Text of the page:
Herring is a pelagic fish that lives in large shoals and migrates along the coast and out to sea, down to depths of 200 metres. There are two main populations of herring: Northeast Atlantic herring (i.e. Norwegian spring-spawning herring) and North Sea herring. They are categorized according to where and when they spawn, their size, their growth and how they migrate.
Norwegian spring-spawning herring is the largest population. It spawns in February and March, at the bottom of the sea along the coast of Norway. The eggs hatch after about three weeks and the larvae drift with the current northwards into the Barents Sea. After three to four years, the herring leaves the Barents Sea and migrates southward to join the spawning stock. Herring is an important prey for cod, saithe, sea birds and whales, and large numbers of killer whales follow the herring during migration.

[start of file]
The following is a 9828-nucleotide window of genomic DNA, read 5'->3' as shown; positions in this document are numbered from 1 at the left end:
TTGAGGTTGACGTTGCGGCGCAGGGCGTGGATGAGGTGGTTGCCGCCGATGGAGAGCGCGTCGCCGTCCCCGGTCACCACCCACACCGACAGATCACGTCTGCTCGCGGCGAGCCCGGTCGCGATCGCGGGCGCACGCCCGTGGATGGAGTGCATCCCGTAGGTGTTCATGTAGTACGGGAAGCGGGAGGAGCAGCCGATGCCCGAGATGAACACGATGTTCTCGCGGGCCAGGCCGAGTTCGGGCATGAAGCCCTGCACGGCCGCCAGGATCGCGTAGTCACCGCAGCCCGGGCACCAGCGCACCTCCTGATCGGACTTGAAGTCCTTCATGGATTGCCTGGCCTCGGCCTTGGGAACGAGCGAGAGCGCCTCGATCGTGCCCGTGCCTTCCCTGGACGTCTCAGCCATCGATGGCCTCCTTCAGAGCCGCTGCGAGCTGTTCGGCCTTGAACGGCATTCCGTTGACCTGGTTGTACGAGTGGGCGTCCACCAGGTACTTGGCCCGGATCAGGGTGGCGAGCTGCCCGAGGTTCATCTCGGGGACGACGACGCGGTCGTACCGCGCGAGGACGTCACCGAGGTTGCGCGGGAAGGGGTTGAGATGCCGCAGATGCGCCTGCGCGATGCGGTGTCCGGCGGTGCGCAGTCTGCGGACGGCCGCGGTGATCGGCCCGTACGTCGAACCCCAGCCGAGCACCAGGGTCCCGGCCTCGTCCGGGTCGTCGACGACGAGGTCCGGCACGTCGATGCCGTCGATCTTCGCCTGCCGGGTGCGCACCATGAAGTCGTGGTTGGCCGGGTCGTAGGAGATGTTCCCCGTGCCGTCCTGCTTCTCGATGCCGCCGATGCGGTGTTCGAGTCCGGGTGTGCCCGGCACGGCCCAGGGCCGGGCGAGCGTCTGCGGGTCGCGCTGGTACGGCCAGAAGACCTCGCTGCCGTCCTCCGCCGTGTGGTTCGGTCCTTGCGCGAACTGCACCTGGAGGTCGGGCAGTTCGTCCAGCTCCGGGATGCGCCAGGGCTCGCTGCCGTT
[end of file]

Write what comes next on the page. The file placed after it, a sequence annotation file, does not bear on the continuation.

The fat content of Norwegian spring-spawning herring varies throughout the year, but it is at its highest in the autumn. Herring lives up to 25 years.
Fishing of herring takes place mainly between October and March, when it is easily caught and the quality is the best. Common equipment used is purse seine, pelagic trawl and net.
Sold as frozen fillets or as whole frozen fish. Norwegian herring are graded and sold by size. The most common size categories are: under 200 g, 200–300 g, 250+ g, 300+ g, 350+ g, 400+ g, and 1 kilo.
Herring is especially rich in:
- Protein that builds and maintains every cell in the body.
- Marine omega-3 fatty acids that prevent and reduce the development of cardiovascular diseases, and are important building blocks in the brain.
- Vitamin D, necessary to balance calcium in the body, which maintains and strengthens the bones.
- Selenium, an important element in an enzyme that fights harmful chemical processes in the body.
More nutritional data can be found at www.nifes.no/en/prosjekt/seafood-data